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Building corner wind effect - when is a corner a corner?
- To: seaint(--nospam--at)seaint.org
- Subject: Building corner wind effect - when is a corner a corner?
- From: Jim Wilson <wilsonengineers(--nospam--at)yahoo.com>
- Date: Fri, 10 Sep 2004 11:04:33 -0700 (PDT)
ASCE 7-02 Figures 6-3 and 6-17 illustrate that the end zone of a wall receives a higher negative wind loading for components and cladding. But there is no end zone treatment along the leeward edge of the roof.
BOCA Figure 1609.8.2, on the other hand, does treat the roof edge as a building corner for components and cladding. My intuition tells me that BOCA is right on this, but I would otherwise prefer to follow the more current recommendations in ASCE.
To complicate my interpretation more, I am designing to the Mass Building Code which is modeled on BOCA 1993. They provide tabulated wind pressures by elevation, zone (location within the state) and exposure. Corner type areas are defined as "The salient corner shall be defined as the vertical surface located within a distance of 1/10 the least width of the structure, but not more than ten feet, from a prominent (salient) corner." A "prominent (salient) corner "sounds like it should include the roof edge.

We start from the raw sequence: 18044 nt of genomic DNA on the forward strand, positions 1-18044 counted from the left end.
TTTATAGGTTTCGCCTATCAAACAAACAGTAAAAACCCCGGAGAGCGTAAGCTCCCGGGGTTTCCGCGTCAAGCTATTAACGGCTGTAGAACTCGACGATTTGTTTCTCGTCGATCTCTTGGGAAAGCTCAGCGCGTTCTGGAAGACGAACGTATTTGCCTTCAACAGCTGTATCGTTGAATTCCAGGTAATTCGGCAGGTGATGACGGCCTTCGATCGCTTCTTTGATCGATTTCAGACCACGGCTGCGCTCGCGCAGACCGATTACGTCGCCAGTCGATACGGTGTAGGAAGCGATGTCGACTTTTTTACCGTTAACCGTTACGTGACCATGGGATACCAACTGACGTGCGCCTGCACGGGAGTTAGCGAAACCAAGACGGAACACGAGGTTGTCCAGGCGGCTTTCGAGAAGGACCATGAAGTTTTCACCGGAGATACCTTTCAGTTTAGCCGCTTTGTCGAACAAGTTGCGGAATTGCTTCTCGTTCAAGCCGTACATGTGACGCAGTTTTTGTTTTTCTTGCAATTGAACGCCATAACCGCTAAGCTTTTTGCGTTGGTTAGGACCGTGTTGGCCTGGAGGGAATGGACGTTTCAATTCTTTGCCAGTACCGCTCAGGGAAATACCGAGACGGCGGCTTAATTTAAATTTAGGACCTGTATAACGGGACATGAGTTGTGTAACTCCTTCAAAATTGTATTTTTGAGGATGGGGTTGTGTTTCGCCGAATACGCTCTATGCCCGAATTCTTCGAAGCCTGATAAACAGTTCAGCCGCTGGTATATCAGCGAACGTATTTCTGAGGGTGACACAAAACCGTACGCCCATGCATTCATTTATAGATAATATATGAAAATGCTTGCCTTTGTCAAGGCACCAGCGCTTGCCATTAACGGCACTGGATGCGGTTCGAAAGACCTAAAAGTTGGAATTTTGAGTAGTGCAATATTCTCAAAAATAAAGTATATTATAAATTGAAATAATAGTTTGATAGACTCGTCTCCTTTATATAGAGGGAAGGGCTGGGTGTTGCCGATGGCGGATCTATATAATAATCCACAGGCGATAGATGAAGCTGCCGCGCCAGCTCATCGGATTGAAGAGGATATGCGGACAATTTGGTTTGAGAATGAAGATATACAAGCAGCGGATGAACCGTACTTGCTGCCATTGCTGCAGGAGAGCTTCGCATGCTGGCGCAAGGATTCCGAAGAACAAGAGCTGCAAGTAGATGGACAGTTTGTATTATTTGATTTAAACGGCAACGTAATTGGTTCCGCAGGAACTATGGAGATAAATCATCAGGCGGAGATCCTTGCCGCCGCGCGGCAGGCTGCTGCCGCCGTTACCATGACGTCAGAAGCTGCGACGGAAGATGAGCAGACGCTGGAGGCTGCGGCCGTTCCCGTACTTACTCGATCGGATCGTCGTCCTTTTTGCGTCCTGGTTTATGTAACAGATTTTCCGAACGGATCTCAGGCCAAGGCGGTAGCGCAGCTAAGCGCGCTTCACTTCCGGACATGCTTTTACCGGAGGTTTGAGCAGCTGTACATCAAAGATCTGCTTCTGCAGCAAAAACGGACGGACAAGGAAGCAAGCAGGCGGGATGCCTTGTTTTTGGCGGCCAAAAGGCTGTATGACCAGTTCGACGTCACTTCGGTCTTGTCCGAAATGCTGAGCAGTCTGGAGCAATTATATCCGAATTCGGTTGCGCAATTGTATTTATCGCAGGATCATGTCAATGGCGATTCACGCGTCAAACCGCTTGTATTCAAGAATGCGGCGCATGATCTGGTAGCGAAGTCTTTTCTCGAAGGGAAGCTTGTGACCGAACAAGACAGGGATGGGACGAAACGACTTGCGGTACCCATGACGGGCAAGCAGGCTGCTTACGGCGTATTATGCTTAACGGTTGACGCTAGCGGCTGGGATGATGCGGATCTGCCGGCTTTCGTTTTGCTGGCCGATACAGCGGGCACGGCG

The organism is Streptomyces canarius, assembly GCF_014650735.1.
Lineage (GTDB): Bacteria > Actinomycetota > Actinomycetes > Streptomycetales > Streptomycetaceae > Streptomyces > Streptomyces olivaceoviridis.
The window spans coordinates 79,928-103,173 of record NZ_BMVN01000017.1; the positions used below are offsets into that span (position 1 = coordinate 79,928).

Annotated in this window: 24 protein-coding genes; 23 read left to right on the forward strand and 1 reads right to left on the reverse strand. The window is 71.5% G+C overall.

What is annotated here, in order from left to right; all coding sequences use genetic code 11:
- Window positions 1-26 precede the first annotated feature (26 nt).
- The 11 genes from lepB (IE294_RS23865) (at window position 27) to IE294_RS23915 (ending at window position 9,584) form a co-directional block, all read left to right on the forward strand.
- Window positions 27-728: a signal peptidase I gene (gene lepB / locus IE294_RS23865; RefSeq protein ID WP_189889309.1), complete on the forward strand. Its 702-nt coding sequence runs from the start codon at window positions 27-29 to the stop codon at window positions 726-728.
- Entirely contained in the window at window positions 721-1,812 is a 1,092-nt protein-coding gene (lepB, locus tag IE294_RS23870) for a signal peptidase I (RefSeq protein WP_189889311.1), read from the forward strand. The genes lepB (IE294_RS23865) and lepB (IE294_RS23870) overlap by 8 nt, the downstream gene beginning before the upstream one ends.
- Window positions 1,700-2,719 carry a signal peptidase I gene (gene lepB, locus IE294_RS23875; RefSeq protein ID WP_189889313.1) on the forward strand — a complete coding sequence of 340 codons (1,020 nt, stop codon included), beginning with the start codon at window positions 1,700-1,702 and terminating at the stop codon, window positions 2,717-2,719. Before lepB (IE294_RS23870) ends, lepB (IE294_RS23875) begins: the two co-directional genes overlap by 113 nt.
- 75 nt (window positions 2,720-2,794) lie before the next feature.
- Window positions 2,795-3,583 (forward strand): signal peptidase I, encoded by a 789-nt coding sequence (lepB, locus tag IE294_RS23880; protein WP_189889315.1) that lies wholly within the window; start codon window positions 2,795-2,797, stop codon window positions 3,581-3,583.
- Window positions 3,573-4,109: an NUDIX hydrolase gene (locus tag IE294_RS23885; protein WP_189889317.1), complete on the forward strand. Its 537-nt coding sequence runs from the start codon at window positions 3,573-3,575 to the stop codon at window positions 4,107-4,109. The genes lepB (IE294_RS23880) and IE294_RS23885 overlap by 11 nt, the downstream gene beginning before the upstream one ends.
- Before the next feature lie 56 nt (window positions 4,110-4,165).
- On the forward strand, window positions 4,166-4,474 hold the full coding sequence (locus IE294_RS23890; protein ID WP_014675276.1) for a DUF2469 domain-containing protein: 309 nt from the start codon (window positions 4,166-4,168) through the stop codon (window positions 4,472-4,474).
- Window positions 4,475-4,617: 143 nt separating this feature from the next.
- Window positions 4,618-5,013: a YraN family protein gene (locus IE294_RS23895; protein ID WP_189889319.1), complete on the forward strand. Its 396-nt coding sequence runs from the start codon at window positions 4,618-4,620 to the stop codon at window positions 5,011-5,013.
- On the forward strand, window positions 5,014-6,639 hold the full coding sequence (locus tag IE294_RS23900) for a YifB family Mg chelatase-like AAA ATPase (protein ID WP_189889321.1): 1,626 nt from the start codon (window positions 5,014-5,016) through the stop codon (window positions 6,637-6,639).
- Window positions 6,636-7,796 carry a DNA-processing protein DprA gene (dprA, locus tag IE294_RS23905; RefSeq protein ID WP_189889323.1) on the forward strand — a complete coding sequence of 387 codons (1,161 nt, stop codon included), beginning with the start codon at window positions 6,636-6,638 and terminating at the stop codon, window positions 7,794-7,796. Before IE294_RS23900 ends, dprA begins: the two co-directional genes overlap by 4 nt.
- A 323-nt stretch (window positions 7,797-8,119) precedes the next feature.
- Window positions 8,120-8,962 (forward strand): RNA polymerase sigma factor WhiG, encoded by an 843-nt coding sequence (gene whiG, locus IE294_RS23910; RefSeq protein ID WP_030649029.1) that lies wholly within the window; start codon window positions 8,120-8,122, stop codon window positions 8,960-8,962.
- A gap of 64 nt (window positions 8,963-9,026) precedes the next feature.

Thus my question - When is the roof edge considered a "corner" for increased wind loads on components and cladding? I have already concluded and designed my system for corners at the roof. But now that the contractor did not install the roof edge as if it were a "corner".....
Jim Wilson, PE
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